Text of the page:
The Problem - Alkyd VOC Challenges and Current Approaches
As noted in Table 1, alkyds have a prominent share position in most major coating markets. With evolving consumer preferences and increasing environmental regulations acting upon coating manufactures there is a need to develop lower-VOC coatings with minimal change in performance. Figure 1 outlines the evolution alkyd technology has undergone as markets and technology have responded to comply with tightening VOC regulations.
As we move from left to right (in Figure 1) each of these technologies has advantages and disadvantages. Waterborne approaches were discussed earlier in this paper and are covered in detail in other papers. Advances have been made, however performance challenges still exist making the high-solids paths the easier approach to take to achieve compliance and performance.
Exempt solvents are solvents that do not need to be counted as a VOC. Some examples include para-chlorobenzotrifluoride (Oxsol 100), acetone, t-butyl acetate, VMS fluids, methyl acetate and di-methyl carbonate. These solvents are exempt from the VOC calculations in most United States areas. In principle the use of exempt solvents is a terrific solution for VOC reduction.
Simply exchange the solvent and maintain performance. In practice the exchange of these solvents is not simple. Each of these solvents has its own challenges in solvency, cost, evaporation rate, stability and performance. Furthermore, not all exempt solvents are recognized as exempt in all air districts and there are increasingly more local air districts to comply with.4 Exempt solvent can be an approach to compliance, however we will not take this approach in this paper as we believe a polymer approach is a more broadly applicable solution to compliance and performance.
To understand how VOC reduction occurs when moving to high solids, Table 2 shows the relationship between the volume solids and the VOC of a coating thinned with butyl acetate solvent. To achieve a VOC of 250 g/L, the coating will require 72% of its volume to be comprised of non-volatiles. To achieve such high solids and allow for good atomization with normal sprayers, the resin must have a low viscosity while also having all the other required technical performance properties needed for each end-use application.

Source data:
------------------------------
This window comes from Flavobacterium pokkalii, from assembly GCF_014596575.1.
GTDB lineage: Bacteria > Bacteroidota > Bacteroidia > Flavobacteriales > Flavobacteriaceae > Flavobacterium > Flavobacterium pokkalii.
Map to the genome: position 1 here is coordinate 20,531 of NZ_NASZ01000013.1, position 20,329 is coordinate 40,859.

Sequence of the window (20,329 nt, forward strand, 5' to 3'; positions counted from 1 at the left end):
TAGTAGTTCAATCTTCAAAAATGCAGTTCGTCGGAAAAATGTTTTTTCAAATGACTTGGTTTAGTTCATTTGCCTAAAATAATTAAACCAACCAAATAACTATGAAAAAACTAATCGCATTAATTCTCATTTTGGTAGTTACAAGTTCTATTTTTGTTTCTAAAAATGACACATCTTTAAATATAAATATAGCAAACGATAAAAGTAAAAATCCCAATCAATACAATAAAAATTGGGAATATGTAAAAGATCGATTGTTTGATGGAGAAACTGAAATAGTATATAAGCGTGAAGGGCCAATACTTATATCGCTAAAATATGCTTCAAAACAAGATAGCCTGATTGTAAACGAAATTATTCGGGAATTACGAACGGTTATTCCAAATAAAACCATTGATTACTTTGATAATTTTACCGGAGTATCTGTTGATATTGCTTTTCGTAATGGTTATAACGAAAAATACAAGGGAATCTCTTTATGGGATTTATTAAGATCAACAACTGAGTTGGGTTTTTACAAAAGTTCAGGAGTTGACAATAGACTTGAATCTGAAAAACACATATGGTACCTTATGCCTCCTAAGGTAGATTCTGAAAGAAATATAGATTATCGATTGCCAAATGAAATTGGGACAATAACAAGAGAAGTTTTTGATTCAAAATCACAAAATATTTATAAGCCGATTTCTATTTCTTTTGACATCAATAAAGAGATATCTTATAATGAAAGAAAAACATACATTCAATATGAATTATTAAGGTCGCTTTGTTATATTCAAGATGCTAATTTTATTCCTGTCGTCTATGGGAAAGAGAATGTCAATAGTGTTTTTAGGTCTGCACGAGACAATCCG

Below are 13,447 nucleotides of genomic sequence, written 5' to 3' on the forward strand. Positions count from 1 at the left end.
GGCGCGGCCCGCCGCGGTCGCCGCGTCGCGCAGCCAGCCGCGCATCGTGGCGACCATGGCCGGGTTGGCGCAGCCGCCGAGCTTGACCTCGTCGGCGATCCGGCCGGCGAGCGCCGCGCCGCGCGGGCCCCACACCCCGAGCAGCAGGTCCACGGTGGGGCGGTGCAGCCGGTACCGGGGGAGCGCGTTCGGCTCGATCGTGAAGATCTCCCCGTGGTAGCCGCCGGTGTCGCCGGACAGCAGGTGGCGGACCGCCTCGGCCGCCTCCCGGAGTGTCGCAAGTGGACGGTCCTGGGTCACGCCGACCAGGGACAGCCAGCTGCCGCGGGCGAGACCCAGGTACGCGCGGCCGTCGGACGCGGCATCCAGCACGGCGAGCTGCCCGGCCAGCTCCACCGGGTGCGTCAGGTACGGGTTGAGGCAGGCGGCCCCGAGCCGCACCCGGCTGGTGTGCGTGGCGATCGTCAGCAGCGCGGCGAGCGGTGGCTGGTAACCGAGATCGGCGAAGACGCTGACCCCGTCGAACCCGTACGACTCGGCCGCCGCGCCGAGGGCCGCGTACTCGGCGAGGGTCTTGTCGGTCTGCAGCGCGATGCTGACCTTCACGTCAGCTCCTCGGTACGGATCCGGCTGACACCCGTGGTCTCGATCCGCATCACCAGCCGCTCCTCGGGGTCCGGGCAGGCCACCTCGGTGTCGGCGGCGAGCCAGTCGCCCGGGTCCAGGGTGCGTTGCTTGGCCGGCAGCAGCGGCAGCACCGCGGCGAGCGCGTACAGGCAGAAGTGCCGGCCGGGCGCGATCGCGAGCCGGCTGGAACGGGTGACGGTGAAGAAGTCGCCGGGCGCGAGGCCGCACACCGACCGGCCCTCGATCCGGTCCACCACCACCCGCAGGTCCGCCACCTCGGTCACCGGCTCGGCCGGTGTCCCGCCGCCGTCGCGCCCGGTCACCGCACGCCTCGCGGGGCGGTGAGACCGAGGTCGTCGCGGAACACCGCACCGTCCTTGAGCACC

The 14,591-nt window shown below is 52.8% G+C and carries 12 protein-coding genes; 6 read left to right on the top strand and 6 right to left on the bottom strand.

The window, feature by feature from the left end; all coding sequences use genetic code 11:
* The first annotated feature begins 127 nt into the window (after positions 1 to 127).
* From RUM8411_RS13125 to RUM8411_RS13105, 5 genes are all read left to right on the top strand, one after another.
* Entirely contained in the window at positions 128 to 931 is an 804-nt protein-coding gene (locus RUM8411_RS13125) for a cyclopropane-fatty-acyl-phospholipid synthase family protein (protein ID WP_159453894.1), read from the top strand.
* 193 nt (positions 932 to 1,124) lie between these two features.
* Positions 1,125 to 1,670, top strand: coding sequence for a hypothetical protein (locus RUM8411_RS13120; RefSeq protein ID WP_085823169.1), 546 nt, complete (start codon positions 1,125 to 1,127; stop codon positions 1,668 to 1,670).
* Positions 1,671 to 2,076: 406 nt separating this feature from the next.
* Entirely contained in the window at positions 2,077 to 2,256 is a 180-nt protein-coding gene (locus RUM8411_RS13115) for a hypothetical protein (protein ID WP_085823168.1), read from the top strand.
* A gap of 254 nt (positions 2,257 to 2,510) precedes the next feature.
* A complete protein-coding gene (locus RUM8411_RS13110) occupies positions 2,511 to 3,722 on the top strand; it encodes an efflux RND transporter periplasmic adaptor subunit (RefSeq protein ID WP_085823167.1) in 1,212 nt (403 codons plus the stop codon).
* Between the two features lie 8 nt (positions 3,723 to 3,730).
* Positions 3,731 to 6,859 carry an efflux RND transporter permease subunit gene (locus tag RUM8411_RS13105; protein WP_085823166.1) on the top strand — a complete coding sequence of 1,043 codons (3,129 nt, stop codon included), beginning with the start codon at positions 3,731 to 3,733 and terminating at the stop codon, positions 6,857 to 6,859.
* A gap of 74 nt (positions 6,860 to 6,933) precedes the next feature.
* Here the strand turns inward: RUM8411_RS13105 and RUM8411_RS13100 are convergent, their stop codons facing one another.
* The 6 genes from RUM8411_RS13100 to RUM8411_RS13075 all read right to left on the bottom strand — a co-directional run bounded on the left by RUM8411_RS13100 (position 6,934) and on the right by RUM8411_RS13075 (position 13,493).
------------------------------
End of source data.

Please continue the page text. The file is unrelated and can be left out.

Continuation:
To achieve higher solids the formulator must load more non-volatiles into the coating. A significant portion of the added non-volatiles is resin. To load in more resin and achieve a low application viscosity requires that the resin have a low viscosity.
Typically what is seen is a large fall off in dry time and hardness development as the resin’s molecular weight is lowered to achieve a low viscosity. A low-molecular-weight resin requires more time and more crosslinks to build to properties than a high-molecular-weight resin.
There are several approaches that can be taken to lower the viscosity of alkyd polymers thereby allowing for higher-solids formulations. These approaches include: lowering the molecular weight, increasing the fatty acid amount, building a highly branched polymer structure, and focusing on a narrow molecular weight distribution. Decreasing the molecular weight and increasing levels of a fatty acid does lower viscosity, however this comes at the expense of other coating properties. On the other hand, building a highly branched polymer structure and achieving narrow molecular weight distribution requires high-cost raw materials and a tedious long batch process.
A Potential Solution – A New Technology Platform for Alkyds